My Nominees:
1. Tim Robbins - The Shawshank Redemption
2. Morgan Freeman - The Shawshank Redemption
3. Jean Reno - Leon: The Professional
4. Johnny Depp - Ed Wood
5. Kenneth Branagh - Frankenstein

Best Leading Actor 1994: Morgan Freeman - The Shawshank Redemption

Morgan Freeman received his third Oscar nomination for playing Red, the narrator of The Shawshank Redemption. The first thing I must mention is that I'm surprised he was placed into the leading category. Not because he isn't lead, he's a co-lead along with Tim Robbins. But today the studio would have probably put him in the supporting category, so that he would make room for Robbins to be nominated in the leading category.
Freeman really makes a great narrator. It's not only his deep iconic voice that fits the film. It's also the charm he gives into the narration. He always stays within the character, so he doesn't become a boring documentary-style narrator.
Red is a very respected man among the prisoners. He's known for being able to get you anything you need in prison and is some kind of a leader between some group of prisoners. To be honest, I had never thought of Freeman as a type for playing such leader-types. Can't really explain why, it's simply the way I view Freeman. Surprisingly, Freeman was very believable at this. Somehow he was able to endure respect, just through his screen presence. The way he walks and uses his voice, or mimicry made him a very natural leader.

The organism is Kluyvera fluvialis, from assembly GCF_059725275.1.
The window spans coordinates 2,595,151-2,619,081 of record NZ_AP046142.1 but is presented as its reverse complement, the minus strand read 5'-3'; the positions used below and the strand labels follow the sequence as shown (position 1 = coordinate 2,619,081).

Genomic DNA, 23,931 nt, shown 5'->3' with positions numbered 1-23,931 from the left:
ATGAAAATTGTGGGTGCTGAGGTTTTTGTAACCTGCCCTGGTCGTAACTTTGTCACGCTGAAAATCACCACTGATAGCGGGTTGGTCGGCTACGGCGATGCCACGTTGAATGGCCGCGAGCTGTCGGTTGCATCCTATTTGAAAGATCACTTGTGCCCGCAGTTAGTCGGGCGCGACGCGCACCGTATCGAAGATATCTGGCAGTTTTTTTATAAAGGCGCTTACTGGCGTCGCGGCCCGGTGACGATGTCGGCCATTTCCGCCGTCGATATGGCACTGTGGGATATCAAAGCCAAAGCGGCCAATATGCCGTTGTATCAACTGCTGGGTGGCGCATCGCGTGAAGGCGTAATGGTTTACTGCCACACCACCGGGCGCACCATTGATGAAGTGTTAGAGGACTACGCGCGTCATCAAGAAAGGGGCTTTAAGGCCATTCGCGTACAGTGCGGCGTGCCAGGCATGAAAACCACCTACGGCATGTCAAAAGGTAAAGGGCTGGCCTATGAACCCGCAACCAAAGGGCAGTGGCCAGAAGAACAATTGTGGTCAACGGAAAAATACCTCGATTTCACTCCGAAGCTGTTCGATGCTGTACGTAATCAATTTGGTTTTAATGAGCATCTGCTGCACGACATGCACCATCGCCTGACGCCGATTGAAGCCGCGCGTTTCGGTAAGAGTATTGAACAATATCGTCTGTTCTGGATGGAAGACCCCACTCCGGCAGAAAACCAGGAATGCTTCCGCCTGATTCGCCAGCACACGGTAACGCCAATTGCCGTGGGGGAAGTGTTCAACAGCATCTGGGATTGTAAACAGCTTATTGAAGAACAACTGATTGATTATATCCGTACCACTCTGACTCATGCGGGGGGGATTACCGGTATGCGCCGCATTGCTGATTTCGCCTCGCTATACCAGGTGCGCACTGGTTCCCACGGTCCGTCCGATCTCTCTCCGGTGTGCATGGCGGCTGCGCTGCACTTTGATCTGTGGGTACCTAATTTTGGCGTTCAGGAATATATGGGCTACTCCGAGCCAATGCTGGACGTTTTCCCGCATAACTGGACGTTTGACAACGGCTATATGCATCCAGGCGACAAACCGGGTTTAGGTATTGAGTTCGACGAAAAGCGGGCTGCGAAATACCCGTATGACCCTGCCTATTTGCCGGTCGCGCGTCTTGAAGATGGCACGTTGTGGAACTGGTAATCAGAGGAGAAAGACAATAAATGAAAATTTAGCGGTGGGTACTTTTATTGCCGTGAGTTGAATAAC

The fact is, Freeman doesn't have many emotional moments to really shine. And yet he still manages to create a wonderful character. He brings so much charm into his role that there is no way you won't sympathize with him. Along Andy, he is probably the most likable character of the film. And that was not easy to achieve, according to the fact that he doesn't get many opportunities to do so.
Freeman also creates a fantastic screen chemistry with Tim Robbins. These two create true friends and they are the standouts of their films. I'd have a hard time deciding, which one do I prefer. A great example for this is a scene, in which Red reveals that he's already institutionalized by the prison. If I had to choose Freeman's Oscar clip, it would be from this scene.
The following section contains spoiler. So if you haven't seen the film (you must live on another planet), I recommend not to read it.
At the end of the film, when Red gets out of the prison, Freeman is particularly excellent in showing the frustrasion Red is going through. He'd spent the majority of his life in prison and now he can't figure out what to do with the freedom.
To sum it up, I must say that I watched The Shawshank Redemption for the third time to write this review. Every time I have watched the film, this performance has grown on me. After the first time, I found him just fine. The second some I called this performance great and this time I'd have a hard time not saying this performance is flawless. Wonderfully fitting to the character and the tone of the film.
The chances of winning an Oscar: I think he was the fourth, according to the fact that the film wasn't so huge among the Academy voters.